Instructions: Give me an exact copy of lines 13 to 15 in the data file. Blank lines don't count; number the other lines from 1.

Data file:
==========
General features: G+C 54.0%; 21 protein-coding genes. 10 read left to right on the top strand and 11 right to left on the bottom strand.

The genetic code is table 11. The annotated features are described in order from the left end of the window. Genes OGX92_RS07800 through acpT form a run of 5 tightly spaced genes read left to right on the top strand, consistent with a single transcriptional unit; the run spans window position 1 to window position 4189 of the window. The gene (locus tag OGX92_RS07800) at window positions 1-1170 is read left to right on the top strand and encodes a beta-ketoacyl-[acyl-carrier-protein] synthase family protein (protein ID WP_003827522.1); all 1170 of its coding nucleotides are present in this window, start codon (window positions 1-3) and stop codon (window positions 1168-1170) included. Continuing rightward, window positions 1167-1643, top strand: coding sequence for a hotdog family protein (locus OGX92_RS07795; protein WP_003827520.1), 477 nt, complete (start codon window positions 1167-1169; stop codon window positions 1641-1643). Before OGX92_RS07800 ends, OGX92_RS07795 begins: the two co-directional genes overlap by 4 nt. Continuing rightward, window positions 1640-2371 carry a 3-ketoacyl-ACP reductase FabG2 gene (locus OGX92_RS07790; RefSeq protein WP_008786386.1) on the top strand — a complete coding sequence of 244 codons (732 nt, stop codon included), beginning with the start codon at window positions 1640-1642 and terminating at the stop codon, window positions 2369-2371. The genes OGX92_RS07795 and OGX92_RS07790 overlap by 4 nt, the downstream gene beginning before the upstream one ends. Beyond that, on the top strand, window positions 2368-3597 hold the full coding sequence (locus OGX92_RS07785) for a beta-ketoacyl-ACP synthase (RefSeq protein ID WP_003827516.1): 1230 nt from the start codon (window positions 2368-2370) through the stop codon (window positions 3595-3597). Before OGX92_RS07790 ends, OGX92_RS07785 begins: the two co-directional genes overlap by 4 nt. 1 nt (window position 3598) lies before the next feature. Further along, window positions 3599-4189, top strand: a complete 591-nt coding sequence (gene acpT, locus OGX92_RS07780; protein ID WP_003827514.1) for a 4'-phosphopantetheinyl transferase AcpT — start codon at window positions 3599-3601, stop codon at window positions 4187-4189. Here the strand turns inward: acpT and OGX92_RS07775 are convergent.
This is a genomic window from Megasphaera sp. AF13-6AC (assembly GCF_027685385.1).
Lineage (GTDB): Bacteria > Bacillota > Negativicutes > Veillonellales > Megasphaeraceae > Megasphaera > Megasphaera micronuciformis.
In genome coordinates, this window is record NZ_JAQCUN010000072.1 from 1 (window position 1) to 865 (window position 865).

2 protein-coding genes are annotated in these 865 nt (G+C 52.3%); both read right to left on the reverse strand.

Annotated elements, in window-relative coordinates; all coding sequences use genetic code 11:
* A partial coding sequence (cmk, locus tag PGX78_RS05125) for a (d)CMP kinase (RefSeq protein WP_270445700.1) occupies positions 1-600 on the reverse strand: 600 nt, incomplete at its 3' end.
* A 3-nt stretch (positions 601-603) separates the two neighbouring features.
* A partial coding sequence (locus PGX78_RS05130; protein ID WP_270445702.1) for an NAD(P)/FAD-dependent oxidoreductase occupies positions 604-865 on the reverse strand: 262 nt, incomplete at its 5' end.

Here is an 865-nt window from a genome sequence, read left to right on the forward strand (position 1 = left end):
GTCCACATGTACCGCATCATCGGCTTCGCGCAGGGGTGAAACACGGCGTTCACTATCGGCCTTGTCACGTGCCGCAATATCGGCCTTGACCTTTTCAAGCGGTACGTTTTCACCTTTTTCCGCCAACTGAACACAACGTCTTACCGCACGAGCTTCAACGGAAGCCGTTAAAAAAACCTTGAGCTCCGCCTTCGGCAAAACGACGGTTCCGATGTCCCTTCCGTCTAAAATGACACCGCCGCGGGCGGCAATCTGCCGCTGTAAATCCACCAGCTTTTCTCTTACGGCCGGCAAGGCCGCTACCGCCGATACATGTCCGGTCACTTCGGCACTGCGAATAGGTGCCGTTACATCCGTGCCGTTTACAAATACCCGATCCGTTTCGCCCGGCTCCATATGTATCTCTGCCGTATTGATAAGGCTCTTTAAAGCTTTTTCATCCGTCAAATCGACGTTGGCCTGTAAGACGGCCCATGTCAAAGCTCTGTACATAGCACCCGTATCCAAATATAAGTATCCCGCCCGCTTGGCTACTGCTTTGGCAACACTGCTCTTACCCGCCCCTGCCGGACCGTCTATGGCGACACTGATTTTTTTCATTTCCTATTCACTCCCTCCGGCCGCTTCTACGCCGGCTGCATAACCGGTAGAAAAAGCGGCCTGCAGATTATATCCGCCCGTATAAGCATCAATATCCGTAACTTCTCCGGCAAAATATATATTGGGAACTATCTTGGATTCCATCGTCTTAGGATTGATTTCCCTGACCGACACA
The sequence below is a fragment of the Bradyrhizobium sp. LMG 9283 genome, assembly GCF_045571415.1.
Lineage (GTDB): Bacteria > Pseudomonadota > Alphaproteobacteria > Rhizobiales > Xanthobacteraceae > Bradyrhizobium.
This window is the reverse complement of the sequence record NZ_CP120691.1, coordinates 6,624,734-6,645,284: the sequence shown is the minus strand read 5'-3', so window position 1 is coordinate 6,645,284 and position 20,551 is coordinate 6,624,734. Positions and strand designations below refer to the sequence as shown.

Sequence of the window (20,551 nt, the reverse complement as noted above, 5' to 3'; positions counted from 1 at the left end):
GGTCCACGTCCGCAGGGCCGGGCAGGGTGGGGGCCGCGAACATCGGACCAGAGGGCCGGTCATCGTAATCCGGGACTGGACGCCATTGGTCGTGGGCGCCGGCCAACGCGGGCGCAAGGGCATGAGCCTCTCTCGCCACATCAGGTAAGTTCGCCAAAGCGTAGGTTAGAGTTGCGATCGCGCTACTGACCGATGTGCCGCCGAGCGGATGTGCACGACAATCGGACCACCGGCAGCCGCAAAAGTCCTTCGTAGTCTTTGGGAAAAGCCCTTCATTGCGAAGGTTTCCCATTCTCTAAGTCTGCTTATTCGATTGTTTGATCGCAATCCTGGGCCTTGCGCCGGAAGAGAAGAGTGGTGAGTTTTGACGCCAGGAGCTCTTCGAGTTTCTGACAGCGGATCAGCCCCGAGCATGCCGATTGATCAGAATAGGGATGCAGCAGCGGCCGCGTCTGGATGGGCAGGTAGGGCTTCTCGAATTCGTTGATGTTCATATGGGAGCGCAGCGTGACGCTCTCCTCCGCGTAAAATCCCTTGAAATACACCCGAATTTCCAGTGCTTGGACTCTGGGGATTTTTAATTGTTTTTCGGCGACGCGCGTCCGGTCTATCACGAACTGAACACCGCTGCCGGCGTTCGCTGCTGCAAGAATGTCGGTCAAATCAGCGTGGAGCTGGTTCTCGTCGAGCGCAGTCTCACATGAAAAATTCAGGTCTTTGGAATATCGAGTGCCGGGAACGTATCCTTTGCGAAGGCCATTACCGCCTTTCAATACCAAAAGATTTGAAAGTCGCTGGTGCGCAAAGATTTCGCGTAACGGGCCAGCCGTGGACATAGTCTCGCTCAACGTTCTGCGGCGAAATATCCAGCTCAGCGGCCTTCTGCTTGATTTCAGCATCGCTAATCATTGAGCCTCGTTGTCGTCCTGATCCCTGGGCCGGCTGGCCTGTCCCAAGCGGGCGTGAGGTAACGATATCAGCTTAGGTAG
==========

The sequence below is a fragment of the Bradyrhizobium sp. LMG 9283 genome, assembly GCF_045571415.1.
Lineage (GTDB): Bacteria > Pseudomonadota > Alphaproteobacteria > Rhizobiales > Xanthobacteraceae > Bradyrhizobium.
This window is the reverse complement of the sequence record NZ_CP120691.1, coordinates 6,624,734-6,645,284: the sequence shown is the minus strand read 5'-3', so window position 1 is coordinate 6,645,284 and position 20,551 is coordinate 6,624,734. Positions and strand designations below refer to the sequence as shown.